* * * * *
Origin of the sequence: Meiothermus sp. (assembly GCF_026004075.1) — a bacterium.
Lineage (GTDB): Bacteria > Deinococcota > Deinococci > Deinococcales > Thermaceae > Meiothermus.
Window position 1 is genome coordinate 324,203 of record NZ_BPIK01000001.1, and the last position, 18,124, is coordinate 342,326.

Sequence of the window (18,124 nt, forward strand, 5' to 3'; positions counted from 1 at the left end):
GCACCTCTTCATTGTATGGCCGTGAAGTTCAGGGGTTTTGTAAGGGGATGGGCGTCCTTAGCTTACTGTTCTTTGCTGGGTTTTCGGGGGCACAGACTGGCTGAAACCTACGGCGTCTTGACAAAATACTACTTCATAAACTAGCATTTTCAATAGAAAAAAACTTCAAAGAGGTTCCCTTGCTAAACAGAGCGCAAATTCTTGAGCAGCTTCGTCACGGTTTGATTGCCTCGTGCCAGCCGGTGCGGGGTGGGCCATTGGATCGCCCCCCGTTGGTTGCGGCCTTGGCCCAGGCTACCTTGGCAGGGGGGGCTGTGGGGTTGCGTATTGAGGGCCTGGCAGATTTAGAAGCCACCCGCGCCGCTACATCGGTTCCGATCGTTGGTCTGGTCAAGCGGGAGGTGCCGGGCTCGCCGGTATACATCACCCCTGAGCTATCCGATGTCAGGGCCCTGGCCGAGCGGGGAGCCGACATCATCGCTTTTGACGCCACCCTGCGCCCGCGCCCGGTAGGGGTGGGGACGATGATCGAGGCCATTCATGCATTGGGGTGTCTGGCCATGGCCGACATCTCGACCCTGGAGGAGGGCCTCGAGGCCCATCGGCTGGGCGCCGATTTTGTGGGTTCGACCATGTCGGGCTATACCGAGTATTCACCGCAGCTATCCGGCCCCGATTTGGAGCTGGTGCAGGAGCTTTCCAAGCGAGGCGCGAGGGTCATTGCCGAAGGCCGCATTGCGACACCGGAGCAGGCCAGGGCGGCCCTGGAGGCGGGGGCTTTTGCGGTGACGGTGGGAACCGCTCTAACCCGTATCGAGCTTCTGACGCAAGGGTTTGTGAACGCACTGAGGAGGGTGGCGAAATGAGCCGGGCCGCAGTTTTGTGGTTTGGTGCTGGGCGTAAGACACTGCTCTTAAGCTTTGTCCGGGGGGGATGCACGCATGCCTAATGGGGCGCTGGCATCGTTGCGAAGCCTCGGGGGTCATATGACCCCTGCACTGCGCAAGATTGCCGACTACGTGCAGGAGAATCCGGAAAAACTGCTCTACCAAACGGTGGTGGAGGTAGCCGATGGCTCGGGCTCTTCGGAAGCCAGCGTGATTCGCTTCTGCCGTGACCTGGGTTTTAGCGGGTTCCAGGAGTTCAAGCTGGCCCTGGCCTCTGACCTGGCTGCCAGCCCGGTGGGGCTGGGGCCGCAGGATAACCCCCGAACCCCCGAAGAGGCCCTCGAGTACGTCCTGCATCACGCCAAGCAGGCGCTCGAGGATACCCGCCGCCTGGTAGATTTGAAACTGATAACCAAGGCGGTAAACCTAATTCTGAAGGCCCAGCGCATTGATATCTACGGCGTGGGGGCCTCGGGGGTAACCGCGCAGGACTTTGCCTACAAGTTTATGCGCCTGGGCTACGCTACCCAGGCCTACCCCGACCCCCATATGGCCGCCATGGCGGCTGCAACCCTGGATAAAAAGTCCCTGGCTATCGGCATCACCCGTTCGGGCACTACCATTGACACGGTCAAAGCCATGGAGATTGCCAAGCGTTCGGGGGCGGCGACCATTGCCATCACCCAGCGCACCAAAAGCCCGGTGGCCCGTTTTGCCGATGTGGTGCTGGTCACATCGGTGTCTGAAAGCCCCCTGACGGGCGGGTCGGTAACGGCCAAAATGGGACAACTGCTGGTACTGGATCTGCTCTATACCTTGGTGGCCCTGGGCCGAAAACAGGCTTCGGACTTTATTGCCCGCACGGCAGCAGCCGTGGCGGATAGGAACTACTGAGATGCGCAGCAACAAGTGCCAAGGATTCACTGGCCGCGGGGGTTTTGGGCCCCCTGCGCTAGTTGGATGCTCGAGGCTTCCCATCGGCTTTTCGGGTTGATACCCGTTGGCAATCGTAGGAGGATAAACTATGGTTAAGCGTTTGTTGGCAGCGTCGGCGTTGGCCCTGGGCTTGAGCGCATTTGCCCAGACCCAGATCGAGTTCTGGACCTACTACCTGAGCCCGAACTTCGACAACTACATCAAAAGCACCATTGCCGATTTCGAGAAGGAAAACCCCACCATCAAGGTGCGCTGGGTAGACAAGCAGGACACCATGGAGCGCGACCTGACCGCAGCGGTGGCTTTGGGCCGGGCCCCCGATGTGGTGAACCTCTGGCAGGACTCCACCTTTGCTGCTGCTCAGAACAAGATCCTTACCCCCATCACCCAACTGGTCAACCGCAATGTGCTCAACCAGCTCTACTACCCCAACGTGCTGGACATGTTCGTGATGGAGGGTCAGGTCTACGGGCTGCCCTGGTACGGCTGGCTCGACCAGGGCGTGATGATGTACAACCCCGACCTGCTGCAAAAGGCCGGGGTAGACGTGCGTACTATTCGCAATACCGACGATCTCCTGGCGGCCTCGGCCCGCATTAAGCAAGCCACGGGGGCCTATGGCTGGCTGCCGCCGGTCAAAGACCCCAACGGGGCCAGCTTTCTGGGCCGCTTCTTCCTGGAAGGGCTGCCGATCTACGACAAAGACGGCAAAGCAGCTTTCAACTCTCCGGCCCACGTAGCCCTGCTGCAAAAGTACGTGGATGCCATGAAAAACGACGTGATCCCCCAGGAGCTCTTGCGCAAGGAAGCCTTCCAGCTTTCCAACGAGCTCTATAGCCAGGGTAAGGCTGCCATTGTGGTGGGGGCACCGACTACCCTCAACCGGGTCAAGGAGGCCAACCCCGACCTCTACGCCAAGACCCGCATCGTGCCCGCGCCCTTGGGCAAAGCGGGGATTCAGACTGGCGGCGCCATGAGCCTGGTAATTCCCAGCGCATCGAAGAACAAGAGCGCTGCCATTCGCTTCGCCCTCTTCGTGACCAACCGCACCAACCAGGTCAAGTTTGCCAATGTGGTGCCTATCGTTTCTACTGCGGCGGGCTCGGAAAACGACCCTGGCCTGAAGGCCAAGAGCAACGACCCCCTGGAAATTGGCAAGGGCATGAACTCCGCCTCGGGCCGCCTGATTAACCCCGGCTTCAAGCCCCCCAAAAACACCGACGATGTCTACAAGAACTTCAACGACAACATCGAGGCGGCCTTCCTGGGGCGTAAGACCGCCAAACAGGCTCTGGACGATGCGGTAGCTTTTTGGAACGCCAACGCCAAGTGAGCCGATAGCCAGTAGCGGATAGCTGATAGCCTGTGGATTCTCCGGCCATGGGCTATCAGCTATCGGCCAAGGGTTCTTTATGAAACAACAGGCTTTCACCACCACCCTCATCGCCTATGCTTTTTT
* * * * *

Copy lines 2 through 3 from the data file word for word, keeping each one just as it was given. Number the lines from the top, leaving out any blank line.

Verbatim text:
Lineage (GTDB): Bacteria > Deinococcota > Deinococci > Deinococcales > Thermaceae > Meiothermus.
Window position 1 is genome coordinate 324,203 of record NZ_BPIK01000001.1, and the last position, 18,124, is coordinate 342,326.